Fine Dining and Digital Art: Trevor Jones’ Castle Party Returns

By Mattis Meichler

A who’s who of the digital art world will gather just outside of Paris for a weekend to celebrate what Jones calls a “grand party.”

From September 3 to 5, the magnificent Château de Vallery—a stone’s throw from Paris—will welcome some of the biggest names in digital art.

From Jenni Pasanen and Shavonne Wong to Basileus and others—including prestigious surprise guests that have been promised—an array of contemporary creators will enjoy the festivities this weekend.

The mastermind behind the who’s who of digital art is none other than Trevor Jones. The idea behind the “Castle Party” was born two years ago after the successful launch of Jones’ “Bitcoin Angel” drop, he told Decrypt.

“I chatted with one of my prominent collectors who humorously suggested hosting a castle party for all the collectors,” Jones said. “Initially, I took it as a light-hearted jest, but the following day, the idea seemed appealing. Why not celebrate our achievements and give back to the community with a grand party?”

Months later, this vision became a reality with the inaugural party at Stirling Castle in Scotland in the summer of 2021. In an industry where most interactions happen online, he wanted a platform for artists and collectors to interact face-to-face.

Billed as “a celebration of a vibrant community,” this festivity offers up a five-a-side soccer games, pool parties, DJ sessions, and magic shows—and an open bar.

“What stands out is the camaraderie amongst us,” Jones told Decrypt. “Some members have been part of this community since 2018, and some joined us in 2021 or later. Over time, we’ve transitioned from being mere acquaintances to a closely knit family.”

This edition of the event will be marked by an homage paid to the late French crypto artist Philippe Fatoux, aka Alotta Money, who died in March last year. He was a close friend to Jones.

An online exhibition and auction will also run from September 2-9 in collaboration with MakersPlace to raise funds for cancer charities. Alotta Money was particularly important in Jones’ journey into digital art and NFTs, he told Decrypt.

“When I first ventured into the NFT space, Philippe played a pivotal role, guiding me, especially with my ‘EthGirl’ piece that set a record for its sale price at that time, 72.1 ETH in December 2019,” Jones told Decrypt. “Philippe’s untimely absence from the castle party last year was deeply felt, and one of my life’s regrets remains not meeting him in person.”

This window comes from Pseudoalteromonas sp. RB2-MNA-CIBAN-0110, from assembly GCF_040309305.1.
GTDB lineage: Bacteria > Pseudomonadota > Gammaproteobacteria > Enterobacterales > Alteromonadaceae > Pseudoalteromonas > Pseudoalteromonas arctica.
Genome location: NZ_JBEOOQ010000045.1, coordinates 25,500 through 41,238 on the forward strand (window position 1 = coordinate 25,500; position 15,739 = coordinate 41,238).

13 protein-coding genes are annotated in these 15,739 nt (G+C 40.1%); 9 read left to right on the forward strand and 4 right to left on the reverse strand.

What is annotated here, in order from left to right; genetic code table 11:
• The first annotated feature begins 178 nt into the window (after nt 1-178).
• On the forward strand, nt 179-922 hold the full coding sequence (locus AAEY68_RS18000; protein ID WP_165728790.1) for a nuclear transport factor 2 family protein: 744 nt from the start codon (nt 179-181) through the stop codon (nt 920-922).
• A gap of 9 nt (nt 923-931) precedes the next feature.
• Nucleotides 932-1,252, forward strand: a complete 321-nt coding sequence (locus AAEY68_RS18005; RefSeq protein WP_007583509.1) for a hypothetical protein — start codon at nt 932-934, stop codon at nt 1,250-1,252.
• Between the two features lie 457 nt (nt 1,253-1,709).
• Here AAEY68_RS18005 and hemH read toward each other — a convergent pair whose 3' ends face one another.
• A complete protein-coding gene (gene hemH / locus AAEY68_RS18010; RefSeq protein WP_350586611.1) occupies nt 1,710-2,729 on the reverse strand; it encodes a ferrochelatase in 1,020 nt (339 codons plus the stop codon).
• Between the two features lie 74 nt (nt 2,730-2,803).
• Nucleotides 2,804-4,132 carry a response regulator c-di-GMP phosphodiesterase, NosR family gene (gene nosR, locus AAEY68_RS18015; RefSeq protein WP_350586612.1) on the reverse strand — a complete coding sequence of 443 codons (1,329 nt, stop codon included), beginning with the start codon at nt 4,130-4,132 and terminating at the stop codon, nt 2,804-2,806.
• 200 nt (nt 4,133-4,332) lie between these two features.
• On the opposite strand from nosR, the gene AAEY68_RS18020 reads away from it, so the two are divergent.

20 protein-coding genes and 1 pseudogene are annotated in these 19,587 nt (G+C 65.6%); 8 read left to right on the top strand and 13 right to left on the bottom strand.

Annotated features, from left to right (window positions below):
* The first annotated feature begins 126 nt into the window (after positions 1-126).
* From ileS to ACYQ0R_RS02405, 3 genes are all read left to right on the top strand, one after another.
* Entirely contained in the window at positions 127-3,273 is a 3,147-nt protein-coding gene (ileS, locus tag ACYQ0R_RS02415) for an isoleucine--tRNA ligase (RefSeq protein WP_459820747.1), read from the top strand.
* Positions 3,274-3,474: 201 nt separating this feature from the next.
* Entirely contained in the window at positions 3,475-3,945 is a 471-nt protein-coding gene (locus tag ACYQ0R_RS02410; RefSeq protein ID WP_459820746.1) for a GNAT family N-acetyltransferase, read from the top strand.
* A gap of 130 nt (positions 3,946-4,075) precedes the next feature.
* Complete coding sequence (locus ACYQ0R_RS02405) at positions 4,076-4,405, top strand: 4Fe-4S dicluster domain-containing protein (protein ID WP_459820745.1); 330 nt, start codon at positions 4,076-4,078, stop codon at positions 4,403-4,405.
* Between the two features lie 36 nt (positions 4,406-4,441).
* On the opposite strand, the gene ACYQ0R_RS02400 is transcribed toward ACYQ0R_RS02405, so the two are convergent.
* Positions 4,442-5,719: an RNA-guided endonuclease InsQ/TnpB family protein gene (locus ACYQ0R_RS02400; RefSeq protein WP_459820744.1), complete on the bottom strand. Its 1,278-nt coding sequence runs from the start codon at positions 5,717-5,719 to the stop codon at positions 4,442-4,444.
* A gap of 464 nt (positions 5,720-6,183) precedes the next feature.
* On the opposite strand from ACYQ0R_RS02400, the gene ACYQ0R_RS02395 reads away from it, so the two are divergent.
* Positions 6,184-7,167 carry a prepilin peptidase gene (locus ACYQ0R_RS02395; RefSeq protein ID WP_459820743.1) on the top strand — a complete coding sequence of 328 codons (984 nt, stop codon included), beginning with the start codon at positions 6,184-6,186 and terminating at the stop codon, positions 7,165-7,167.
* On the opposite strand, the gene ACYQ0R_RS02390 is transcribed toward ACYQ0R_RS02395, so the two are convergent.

Crypto art pioneer

Jones was one of the first traditionally-trained painters to begin making crypto-themed work, naturally gravitating towards NFTs in 2018. He told Decrypt that he was drawn into the space in 2017 by the prospect of trading, and buying Bitcoin led him down the crypto rabbit hole.

“This subsequently led me on a deep exploration to understand the philosophy behind Bitcoin, its inception by Satoshi, and the freedom it offers—a way to break free from the confines of banks and governments,” he explained. “The potential future implications of Bitcoin, whether utopian or dystopian, deeply intrigued me.”

Captivated by the culture, he decided to take another gamble, dedicating a year to creating and exhibiting paintings inspired by the subject.

“It wasn’t about financial gain, but more about my passion for this emerging theme,” Jones told Decrypt. “The response it received exceeded all my expectations.”

The artist hasn’t looked back since, having found his place in the digital art space. Alongside this year’s castle party, he’s also launched an open edition drop for NFT artwork of “NEW B. Angel,” priced at 0.04 ETH ($65) per edition via Nifty Gateway.

“Interestingly, while I never felt a true sense of community in the traditional art world, the digital art realm offered it in abundance,” he told Decrypt. “Maybe it’s the global reach of the internet that fosters connections with like-minded individuals, providing a larger pool to find those you resonate with.”

Nonetheless, Jones remains wary of the space’s trajectory, critiquing its shift towards treating art purely as a commodity, with the potential to reduce it to “a stock exchange of sorts.” Over the past year, many major marketplaces have rejected creator royalty fees as some traders flip NFTs repeatedly as if they were fungible tokens.

“Managing the financial aspects, like ensuring my collectors’ satisfaction, posed challenges,” he said. “This space also invited scammers and opportunists, making navigation difficult for artists, especially when they’re inherently more emotionally susceptible.”

Jones’ work is hard to label, as in his own view it constantly evolves. From abstract landscapes to portraits, crypto-themed paintings, or even sculptures, he is—as the saying goes—working in the arena.

“Once you’re established, changing styles can be risky, potentially alienating buyers,” he said. “But I am passionate about continuous exploration.”

Asked how he defines himself, he acknowledges that labels can be tricky, insisting on the fact that he sees art “in a multi-dimensional manner.”

“I would say that I am a crypto artist because I was one of the early ones in the crypto space,” Jones told Decrypt. “By 2017, I was already exploring the possibilities of art within the cryptocurrency realm. So, by definition and timeline, I am a crypto artist.”

“However, I’d simply say I’m an artist,” he affirmed. “I’m someone always open to exploring new opportunities, technologies, and tools.”